00QUk8-63949584.jpg
     
  22. for buddy pictures you can get creative with the poses, but same lense/fill flash technique.
    00QUkM-63949884.jpg
     
  23. team pic taken with speed light on camera.
     
  24. here is the picture
    00QUky-63953584.jpg
     
  25. Casey, is the camera flash powerful enough to provide fill for a group in the sun?
    Do you use the flash in TTL? Any compensation?
    Can I ask what metering method? I've tried (on D200) spot matrix and centre-weighted avg and they give different result. I flund the CW avg the best.
     
  26. Casey, thank you for posting your samples. Now I just want to know how you metered and your flash setting.
     
  27. yes the flash was TTL. i usually take 2 pictures of each team, one with spot metering and one center weighted, also incase there are eyes closed etc. The individual pictures usually benefit from center weighted metering, although spot metering the face usually works pretty well also.

    The speed light is enough for a fill on the team pictures and the pop up flash is enough for the individual/buddy. With the 18-55 lens, im usually closer to the 18mm on the group photo so im closer and the flash can fill more, on the individual im in the middle, somewhere between 30-45mm. Soccer is a little easier as they dont wear hats, baseball is a little harder because of the harsh shadows due to the hats, but either way the same technique works great. it doesnt completely remove any shadows, it just tones them down plenty to look more natural as our eyes see. Also it allows the camera to capture the nice blue sky, not a washed out white sky. everything looks more natural with the flash (sounds weird, but its really true)

    Also as far as letting kids do whatever they want for poses, it really isnt practical when you are shooting 1000 kids in one day, you will never finish. Some people like different poses, some just want there kids in a standard pose, not all kooky.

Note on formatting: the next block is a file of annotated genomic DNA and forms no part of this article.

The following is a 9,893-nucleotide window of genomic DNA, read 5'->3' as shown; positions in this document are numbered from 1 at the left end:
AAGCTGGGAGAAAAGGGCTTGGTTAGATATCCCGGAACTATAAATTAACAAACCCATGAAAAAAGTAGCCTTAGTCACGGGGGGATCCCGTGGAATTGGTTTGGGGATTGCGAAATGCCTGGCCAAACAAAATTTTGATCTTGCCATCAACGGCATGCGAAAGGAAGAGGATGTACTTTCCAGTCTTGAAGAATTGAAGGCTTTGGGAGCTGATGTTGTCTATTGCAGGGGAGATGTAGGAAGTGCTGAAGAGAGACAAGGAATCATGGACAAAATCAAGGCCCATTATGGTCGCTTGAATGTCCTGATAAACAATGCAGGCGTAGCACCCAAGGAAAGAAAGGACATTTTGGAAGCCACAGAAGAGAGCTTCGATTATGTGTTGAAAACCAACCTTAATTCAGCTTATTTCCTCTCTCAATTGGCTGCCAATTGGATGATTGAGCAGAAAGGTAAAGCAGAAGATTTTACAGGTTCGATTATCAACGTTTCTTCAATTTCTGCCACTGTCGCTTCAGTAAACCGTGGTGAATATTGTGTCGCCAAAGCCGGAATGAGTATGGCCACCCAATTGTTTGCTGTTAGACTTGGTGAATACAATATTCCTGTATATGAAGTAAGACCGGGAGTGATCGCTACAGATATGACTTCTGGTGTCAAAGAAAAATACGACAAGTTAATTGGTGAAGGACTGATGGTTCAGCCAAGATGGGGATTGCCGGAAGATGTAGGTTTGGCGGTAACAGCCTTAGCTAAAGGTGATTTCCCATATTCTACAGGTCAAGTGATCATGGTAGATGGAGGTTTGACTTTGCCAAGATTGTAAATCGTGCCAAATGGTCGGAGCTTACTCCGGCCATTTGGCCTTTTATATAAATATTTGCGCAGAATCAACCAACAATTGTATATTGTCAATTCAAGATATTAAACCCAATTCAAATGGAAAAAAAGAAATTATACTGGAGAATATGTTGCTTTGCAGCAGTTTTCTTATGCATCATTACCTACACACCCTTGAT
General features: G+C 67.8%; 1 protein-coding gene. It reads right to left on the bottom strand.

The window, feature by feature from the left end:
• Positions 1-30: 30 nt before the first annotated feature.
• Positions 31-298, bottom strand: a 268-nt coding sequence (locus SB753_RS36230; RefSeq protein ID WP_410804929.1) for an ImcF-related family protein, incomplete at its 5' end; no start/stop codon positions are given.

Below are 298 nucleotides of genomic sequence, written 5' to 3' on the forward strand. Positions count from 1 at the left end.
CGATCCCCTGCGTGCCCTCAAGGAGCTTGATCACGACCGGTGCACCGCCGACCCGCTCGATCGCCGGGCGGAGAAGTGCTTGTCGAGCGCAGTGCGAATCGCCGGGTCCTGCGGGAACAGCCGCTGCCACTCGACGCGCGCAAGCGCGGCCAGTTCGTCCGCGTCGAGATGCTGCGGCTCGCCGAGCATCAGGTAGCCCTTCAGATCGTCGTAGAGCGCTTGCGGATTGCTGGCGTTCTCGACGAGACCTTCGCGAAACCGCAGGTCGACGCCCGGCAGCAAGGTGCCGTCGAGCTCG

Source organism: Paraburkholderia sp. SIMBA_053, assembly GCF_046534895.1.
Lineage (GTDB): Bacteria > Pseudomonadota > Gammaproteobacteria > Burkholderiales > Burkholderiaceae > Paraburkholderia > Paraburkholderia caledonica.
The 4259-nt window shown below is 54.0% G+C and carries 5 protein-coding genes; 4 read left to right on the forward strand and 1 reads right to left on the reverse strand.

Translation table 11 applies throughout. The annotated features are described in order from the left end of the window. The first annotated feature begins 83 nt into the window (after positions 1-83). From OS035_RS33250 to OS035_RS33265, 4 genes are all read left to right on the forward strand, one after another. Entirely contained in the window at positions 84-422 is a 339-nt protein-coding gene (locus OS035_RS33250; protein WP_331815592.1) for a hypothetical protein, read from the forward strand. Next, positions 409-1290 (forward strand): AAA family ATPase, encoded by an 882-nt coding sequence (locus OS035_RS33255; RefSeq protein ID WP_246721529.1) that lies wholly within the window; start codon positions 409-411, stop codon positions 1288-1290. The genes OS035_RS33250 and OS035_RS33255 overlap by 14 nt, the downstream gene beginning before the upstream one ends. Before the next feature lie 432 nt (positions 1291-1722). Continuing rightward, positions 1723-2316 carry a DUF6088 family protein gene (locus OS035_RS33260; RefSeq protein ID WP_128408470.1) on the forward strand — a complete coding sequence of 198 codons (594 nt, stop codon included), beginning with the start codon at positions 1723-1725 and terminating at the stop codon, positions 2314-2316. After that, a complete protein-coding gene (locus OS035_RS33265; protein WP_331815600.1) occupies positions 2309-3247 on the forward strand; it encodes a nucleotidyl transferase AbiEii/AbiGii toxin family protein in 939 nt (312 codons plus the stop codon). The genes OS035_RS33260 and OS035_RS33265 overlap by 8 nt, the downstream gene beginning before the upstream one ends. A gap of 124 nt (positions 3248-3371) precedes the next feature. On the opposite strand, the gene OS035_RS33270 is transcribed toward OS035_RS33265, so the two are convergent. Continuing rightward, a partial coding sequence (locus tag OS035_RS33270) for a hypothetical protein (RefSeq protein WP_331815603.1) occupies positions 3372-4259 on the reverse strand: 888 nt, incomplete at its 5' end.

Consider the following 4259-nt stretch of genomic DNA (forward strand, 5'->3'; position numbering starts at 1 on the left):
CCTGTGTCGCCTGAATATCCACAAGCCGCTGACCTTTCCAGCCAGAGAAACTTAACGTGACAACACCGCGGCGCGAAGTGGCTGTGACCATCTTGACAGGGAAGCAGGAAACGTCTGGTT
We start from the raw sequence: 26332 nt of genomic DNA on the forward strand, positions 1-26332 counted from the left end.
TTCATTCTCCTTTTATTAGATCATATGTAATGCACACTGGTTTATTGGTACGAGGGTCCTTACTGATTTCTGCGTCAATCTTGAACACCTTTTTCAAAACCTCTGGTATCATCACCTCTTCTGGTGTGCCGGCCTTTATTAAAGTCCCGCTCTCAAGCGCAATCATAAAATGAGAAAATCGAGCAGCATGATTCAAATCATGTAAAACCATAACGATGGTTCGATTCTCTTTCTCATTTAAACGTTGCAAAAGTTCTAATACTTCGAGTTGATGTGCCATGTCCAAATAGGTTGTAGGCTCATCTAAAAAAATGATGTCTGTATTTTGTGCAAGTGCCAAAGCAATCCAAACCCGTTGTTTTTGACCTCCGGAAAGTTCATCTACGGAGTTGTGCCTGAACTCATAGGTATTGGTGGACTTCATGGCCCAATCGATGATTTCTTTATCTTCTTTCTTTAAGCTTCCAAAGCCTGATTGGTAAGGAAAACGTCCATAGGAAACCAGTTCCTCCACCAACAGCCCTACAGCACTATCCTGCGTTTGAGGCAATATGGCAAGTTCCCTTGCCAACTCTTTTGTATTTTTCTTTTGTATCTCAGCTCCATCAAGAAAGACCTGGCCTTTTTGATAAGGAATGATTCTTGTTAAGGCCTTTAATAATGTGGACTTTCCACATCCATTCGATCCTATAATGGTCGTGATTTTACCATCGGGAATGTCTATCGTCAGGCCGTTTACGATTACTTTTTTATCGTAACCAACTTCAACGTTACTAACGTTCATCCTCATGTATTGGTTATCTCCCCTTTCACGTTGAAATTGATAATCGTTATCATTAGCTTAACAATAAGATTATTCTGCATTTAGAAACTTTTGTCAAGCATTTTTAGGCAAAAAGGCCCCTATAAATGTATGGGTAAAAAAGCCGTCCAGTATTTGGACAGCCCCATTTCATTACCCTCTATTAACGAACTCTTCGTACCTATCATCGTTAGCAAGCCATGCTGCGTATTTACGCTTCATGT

Also you want to try and get down on the same level as them when you are shooting, instead of shooting down at them. for the individual picture i was crouched or kneeling, the buddy i was laying on the ground and the team picture i was kneeling.

    One last suggestion, white balance your camera. The sun light setting works, so does auto, but there will be small variances due to the flash and you not being exactly the same distance for different kids. If you manually set your white balance you will get better results (not a big issue, but will save you some time in post)
     
  28. i also use a d200 and i was able to shoot about 200-250 kids +30 team pictures before my battery started getting pretty low, so have plenty a back up on hand. Allow 20 minutes per team and i HIGHLY reccommend spreading them out a little more then that at first. it will give you time to look at what your capturing and make adjustments early.

    to sum up...
    camera: d200, shutter priority, 250ms, low iso (somewhere between 100-200), on camera pop up fill flash, manual white balance

    posing: simple pose that can be replicated, relaxed, show personality the kids will react,
    team pictures: split team in half, if there is an uneven number more in the back then the front. tallest kids in the back row, shorter kids in the front kneeling, or sitting, or on one knee. everyone standing up tall, shoulder to shoulder-no space in between. coaches on the end with banner behind. make sure everyone is looking at your camera as you will have parents behind you trying to capture the team pic for themselves and their kids will be looking at them. i usually say "everyone look here first, then after your parents are going to take some more pictures" so i take my 2 and move out of the way.
     
  29. Ugh! It's "their" not there! =)